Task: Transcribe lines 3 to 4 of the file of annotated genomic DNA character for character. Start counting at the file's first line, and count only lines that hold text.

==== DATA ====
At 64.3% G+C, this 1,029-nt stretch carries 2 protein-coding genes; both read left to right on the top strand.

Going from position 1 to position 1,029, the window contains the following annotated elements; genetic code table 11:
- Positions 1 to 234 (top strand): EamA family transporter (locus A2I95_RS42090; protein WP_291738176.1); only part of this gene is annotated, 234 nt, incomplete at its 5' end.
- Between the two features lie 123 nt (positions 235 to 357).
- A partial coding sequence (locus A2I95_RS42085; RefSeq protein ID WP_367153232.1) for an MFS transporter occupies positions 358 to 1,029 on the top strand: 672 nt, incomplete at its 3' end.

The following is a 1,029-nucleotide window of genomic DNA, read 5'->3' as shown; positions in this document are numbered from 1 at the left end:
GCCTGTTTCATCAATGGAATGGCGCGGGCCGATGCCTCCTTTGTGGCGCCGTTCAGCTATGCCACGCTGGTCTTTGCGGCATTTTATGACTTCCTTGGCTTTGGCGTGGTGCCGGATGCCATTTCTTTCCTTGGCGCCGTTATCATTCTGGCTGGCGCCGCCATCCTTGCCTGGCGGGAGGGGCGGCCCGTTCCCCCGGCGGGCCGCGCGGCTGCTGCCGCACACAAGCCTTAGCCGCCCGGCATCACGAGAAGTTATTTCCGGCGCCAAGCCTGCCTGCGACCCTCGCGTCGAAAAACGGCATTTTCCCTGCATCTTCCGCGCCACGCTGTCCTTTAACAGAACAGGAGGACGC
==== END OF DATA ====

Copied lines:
- Positions 1 to 234 (top strand): EamA family transporter (locus A2I95_RS42090; protein WP_291738176.1); only part of this gene is annotated, 234 nt, incomplete at its 5' end.
- Between the two features lie 123 nt (positions 235 to 357).